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3: Atoms, Orbitals and Electronic Configurations

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    • 3.1: The Schroedinger equation for the H atom
      Introduces the Full Schroedinger equation for  H-like atoms and the solutions quantum numbers
    • 3.2: Quantum Numbers for Atomic Orbitals
      Schrödinger’s approach uses three quantum numbers (n, l, and ml) to specify any wavefunction. The quantum numbers provide information about the spatial distribution of an electron.
    • 3.3: Atomic Orbitals
      Spatial description of atomic orbitals
    • 3.4: Many-Electron Atoms
      In addition to the three quantum numbers (n, l, ml) dictated by quantum mechanics, a fourth quantum number is required to explain certain properties of atoms. This is the electron spin quantum number (ms), which can have values of +½ or −½ for any electron, corresponding to the two possible orientations of an electron in a magnetic field. This is important for chemistry because the Pauli exclusion principle implies that no orbital can contain more than two electrons (with opposite spin).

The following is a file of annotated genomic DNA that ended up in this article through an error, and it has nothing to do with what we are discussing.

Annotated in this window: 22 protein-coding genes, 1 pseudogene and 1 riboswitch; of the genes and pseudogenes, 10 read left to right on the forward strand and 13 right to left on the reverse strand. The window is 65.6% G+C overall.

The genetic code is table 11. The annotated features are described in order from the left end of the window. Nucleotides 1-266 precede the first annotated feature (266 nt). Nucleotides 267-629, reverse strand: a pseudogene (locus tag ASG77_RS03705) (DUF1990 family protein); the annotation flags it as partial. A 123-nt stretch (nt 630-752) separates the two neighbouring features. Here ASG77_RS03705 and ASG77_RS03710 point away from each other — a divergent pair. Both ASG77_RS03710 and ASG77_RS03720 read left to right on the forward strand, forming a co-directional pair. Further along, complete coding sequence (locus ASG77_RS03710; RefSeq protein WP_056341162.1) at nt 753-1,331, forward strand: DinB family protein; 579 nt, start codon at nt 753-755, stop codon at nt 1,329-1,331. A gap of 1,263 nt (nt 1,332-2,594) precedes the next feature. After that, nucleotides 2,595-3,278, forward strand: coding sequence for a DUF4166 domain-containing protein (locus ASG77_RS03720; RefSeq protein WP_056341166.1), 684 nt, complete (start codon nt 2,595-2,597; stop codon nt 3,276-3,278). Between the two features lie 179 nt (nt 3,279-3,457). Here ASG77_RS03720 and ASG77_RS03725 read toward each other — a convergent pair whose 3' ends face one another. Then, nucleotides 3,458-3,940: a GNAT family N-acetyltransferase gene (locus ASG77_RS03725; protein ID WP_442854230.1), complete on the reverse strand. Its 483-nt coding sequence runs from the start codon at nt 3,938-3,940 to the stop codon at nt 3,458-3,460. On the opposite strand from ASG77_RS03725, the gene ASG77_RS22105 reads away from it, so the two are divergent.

• 3.5: Electron Configurations
      Based on the Pauli principle and a knowledge of orbital energies obtained using hydrogen-like orbitals, it is possible to construct the periodic table by filling up the available orbitals beginning with the lowest-energy orbitals (the aufbau principle), which gives rise to a particular arrangement of electrons for each element (its electron configuration). Hund’s rule says that the lowest-energy arrangement of electrons is the one that places them in degenerate orbitals with parallel spins.
    • 3.6: Electron Configurations and the Periodic Table
      The arrangement of atoms in the periodic table results in blocks corresponding to filling of the ns, np, nd, and nf orbitals to produce the distinctive chemical properties of the elements in the s block, p block, d block, and f block, respectively.

    3: Atoms, Orbitals and Electronic Configurations is shared under a not declared license and was authored, remixed, and/or curated by LibreTexts.

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